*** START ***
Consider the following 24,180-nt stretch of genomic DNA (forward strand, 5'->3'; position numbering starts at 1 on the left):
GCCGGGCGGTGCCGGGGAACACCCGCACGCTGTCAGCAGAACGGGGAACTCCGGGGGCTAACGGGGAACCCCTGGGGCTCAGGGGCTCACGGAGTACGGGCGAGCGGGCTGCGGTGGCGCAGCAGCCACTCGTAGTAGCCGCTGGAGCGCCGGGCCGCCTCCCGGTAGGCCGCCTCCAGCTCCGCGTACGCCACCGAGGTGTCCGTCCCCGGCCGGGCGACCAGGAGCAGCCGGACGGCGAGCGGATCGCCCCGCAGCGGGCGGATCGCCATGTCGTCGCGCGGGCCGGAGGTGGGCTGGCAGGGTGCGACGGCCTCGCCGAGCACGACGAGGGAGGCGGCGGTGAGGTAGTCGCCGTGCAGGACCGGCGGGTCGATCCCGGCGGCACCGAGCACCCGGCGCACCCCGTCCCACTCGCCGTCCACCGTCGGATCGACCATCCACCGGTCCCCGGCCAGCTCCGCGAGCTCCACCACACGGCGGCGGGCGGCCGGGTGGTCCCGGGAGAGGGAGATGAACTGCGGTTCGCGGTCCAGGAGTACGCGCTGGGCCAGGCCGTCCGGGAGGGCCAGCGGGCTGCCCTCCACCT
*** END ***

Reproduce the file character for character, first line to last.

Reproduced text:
Consider the following 24,180-nt stretch of genomic DNA (forward strand, 5'->3'; position numbering starts at 1 on the left):
GCCGGGCGGTGCCGGGGAACACCCGCACGCTGTCAGCAGAACGGGGAACTCCGGGGGCTAACGGGGAACCCCTGGGGCTCAGGGGCTCACGGAGTACGGGCGAGCGGGCTGCGGTGGCGCAGCAGCCACTCGTAGTAGCCGCTGGAGCGCCGGGCCGCCTCCCGGTAGGCCGCCTCCAGCTCCGCGTACGCCACCGAGGTGTCCGTCCCCGGCCGGGCGACCAGGAGCAGCCGGACGGCGAGCGGATCGCCCCGCAGCGGGCGGATCGCCATGTCGTCGCGCGGGCCGGAGGTGGGCTGGCAGGGTGCGACGGCCTCGCCGAGCACGACGAGGGAGGCGGCGGTGAGGTAGTCGCCGTGCAGGACCGGCGGGTCGATCCCGGCGGCACCGAGCACCCGGCGCACCCCGTCCCACTCGCCGTCCACCGTCGGATCGACCATCCACCGGTCCCCGGCCAGCTCCGCGAGCTCCACCACACGGCGGCGGGCGGCCGGGTGGTCCCGGGAGAGGGAGATGAACTGCGGTTCGCGGTCCAGGAGTACGCGCTGGGCCAGGCCGTCCGGGAGGGCCAGCGGGCTGCCCTCCACCT